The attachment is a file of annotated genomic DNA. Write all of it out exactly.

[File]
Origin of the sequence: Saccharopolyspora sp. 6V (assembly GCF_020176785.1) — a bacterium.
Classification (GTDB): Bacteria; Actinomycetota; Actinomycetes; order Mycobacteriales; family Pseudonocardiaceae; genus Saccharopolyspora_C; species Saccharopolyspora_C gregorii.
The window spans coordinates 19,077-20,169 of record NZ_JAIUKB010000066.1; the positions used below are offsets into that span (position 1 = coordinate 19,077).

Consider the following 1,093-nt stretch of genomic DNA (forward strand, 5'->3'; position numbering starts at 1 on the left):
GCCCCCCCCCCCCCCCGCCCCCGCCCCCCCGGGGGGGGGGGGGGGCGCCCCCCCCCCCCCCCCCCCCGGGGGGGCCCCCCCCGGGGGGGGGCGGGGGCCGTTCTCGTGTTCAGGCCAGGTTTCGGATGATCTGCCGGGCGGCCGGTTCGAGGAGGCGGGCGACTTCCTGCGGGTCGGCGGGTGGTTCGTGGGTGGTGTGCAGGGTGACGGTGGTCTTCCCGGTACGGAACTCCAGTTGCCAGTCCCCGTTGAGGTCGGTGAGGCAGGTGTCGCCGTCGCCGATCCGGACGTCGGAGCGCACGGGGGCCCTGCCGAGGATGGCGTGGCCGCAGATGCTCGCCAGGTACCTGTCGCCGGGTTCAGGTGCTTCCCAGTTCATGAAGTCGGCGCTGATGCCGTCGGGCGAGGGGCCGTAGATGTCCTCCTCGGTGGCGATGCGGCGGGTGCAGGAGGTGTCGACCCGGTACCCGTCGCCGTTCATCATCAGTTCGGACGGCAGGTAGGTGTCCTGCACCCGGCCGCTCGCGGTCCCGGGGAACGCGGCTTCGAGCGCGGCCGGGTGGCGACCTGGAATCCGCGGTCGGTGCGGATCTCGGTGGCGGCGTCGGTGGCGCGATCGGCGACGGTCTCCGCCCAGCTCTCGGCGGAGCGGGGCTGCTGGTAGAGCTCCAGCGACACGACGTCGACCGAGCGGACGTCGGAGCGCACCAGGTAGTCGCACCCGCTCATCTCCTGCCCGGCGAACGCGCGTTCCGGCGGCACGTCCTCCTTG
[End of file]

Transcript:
Origin of the sequence: Saccharopolyspora sp. 6V (assembly GCF_020176785.1) — a bacterium.
Classification (GTDB): Bacteria; Actinomycetota; Actinomycetes; order Mycobacteriales; family Pseudonocardiaceae; genus Saccharopolyspora_C; species Saccharopolyspora_C gregorii.
The window spans coordinates 19,077-20,169 of record NZ_JAIUKB010000066.1; the positions used below are offsets into that span (position 1 = coordinate 19,077).

Consider the following 1,093-nt stretch of genomic DNA (forward strand, 5'->3'; position numbering starts at 1 on the left):
GCCCCCCCCCCCCCCCGCCCCCGCCCCCCCGGGGGGGGGGGGGGGCGCCCCCCCCCCCCCCCCCCCCGGGGGGGCCCCCCCCGGGGGGGGGCGGGGGCCGTTCTCGTGTTCAGGCCAGGTTTCGGATGATCTGCCGGGCGGCCGGTTCGAGGAGGCGGGCGACTTCCTGCGGGTCGGCGGGTGGTTCGTGGGTGGTGTGCAGGGTGACGGTGGTCTTCCCGGTACGGAACTCCAGTTGCCAGTCCCCGTTGAGGTCGGTGAGGCAGGTGTCGCCGTCGCCGATCCGGACGTCGGAGCGCACGGGGGCCCTGCCGAGGATGGCGTGGCCGCAGATGCTCGCCAGGTACCTGTCGCCGGGTTCAGGTGCTTCCCAGTTCATGAAGTCGGCGCTGATGCCGTCGGGCGAGGGGCCGTAGATGTCCTCCTCGGTGGCGATGCGGCGGGTGCAGGAGGTGTCGACCCGGTACCCGTCGCCGTTCATCATCAGTTCGGACGGCAGGTAGGTGTCCTGCACCCGGCCGCTCGCGGTCCCGGGGAACGCGGCTTCGAGCGCGGCCGGGTGGCGACCTGGAATCCGCGGTCGGTGCGGATCTCGGTGGCGGCGTCGGTGGCGCGATCGGCGACGGTCTCCGCCCAGCTCTCGGCGGAGCGGGGCTGCTGGTAGAGCTCCAGCGACACGACGTCGACCGAGCGGACGTCGGAGCGCACCAGGTAGTCGCACCCGCTCATCTCCTGCCCGGCGAACGCGCGTTCCGGCGGCACGTCCTCCTTG